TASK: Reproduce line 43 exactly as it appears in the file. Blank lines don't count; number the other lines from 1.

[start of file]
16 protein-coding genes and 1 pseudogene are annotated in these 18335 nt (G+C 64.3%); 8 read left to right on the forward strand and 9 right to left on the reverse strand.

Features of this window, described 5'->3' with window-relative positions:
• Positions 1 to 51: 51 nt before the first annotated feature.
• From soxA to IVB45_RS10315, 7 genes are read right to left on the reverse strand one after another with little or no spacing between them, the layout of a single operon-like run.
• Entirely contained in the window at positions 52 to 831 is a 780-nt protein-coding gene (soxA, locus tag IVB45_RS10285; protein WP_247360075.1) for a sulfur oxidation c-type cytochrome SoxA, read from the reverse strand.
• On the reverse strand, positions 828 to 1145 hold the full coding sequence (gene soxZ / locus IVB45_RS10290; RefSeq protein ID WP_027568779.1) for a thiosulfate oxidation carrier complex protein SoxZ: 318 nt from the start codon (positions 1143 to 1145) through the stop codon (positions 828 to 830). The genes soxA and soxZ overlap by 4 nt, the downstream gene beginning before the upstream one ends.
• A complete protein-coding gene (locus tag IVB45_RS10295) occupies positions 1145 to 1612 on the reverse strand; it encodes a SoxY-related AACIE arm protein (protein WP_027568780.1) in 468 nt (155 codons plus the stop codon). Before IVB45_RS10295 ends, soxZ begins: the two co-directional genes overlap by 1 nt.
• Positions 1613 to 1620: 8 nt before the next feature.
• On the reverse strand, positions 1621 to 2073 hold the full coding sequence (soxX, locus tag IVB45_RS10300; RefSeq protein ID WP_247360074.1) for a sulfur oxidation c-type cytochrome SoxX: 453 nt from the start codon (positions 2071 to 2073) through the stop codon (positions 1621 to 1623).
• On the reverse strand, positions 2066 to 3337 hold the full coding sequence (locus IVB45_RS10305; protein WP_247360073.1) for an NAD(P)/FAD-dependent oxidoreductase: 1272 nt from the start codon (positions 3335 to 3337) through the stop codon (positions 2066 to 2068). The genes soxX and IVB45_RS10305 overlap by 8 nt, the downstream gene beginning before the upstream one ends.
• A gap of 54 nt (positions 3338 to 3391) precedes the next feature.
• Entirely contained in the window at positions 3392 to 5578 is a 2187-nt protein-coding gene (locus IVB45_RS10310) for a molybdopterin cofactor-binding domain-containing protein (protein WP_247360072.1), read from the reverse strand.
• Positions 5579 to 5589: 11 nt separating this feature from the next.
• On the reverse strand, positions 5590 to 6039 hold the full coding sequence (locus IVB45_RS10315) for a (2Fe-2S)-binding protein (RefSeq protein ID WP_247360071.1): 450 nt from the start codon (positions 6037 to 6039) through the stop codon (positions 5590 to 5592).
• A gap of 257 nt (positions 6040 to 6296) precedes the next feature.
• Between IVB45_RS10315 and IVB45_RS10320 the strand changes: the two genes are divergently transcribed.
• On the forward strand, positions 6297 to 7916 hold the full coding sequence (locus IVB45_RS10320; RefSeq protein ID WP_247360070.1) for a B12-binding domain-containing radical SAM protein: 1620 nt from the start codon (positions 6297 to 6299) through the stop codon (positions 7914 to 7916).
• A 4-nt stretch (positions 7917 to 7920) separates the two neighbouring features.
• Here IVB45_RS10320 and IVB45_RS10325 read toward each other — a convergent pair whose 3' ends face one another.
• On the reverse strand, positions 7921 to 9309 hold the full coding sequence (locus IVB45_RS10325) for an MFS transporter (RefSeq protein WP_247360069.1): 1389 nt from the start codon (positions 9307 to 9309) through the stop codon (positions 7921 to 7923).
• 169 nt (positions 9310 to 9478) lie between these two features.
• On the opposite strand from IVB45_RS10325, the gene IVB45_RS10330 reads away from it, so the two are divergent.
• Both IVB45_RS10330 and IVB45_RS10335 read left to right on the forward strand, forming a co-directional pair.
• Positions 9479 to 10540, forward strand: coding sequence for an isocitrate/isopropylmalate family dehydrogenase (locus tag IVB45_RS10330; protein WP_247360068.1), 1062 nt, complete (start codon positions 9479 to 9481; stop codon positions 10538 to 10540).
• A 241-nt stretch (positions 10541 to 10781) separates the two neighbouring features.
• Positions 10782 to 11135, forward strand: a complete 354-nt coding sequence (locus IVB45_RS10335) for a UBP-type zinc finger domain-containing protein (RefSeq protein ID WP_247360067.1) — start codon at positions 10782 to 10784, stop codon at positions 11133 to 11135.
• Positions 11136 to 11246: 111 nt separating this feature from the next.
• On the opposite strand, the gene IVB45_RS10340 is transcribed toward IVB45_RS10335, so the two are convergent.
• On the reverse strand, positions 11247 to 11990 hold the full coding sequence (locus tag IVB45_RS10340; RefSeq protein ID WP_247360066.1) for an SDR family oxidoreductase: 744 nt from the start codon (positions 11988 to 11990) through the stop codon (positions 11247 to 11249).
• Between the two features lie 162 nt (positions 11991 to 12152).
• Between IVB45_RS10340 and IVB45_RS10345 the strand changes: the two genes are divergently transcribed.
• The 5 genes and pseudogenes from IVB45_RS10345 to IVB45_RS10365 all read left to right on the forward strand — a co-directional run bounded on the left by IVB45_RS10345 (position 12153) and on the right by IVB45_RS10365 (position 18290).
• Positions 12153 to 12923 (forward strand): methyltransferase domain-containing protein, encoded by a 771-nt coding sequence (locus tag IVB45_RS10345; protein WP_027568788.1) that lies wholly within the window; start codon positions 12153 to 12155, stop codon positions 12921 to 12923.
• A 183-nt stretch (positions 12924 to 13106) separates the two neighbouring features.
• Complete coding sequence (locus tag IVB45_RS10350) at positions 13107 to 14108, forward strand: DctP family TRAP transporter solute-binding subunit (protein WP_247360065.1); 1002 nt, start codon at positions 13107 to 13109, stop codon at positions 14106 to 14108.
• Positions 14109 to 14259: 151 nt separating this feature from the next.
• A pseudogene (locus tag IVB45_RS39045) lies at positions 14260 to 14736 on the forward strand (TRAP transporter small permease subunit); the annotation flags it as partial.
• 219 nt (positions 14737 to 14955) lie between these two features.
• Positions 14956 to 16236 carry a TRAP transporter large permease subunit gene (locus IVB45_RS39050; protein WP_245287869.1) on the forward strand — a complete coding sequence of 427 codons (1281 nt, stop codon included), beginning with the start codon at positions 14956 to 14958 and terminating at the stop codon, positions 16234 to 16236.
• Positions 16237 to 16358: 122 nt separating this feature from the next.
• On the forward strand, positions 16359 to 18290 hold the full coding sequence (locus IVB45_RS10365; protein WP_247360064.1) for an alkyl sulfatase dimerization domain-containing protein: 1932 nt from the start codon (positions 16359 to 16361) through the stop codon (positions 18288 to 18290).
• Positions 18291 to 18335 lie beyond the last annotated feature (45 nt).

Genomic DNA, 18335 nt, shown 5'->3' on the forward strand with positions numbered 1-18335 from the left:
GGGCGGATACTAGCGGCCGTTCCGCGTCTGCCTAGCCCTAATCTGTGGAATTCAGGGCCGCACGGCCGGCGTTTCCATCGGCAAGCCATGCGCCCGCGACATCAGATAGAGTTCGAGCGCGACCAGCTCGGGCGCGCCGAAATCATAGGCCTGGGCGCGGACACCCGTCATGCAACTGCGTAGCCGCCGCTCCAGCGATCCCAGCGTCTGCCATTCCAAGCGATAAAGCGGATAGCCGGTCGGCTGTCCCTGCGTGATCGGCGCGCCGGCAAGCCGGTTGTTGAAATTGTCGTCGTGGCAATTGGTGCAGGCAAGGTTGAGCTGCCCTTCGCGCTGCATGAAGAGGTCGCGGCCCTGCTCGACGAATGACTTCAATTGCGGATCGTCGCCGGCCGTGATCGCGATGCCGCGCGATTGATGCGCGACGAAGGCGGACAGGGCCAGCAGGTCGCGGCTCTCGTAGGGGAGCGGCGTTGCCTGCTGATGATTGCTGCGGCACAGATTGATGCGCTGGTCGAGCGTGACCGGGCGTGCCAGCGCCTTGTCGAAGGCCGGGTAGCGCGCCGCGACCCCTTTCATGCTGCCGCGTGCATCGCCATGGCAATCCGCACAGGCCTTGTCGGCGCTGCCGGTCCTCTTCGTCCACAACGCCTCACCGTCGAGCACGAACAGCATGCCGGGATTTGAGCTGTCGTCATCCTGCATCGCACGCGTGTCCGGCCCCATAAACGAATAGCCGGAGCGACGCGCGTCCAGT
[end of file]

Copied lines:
Genomic DNA, 18335 nt, shown 5'->3' on the forward strand with positions numbered 1-18335 from the left: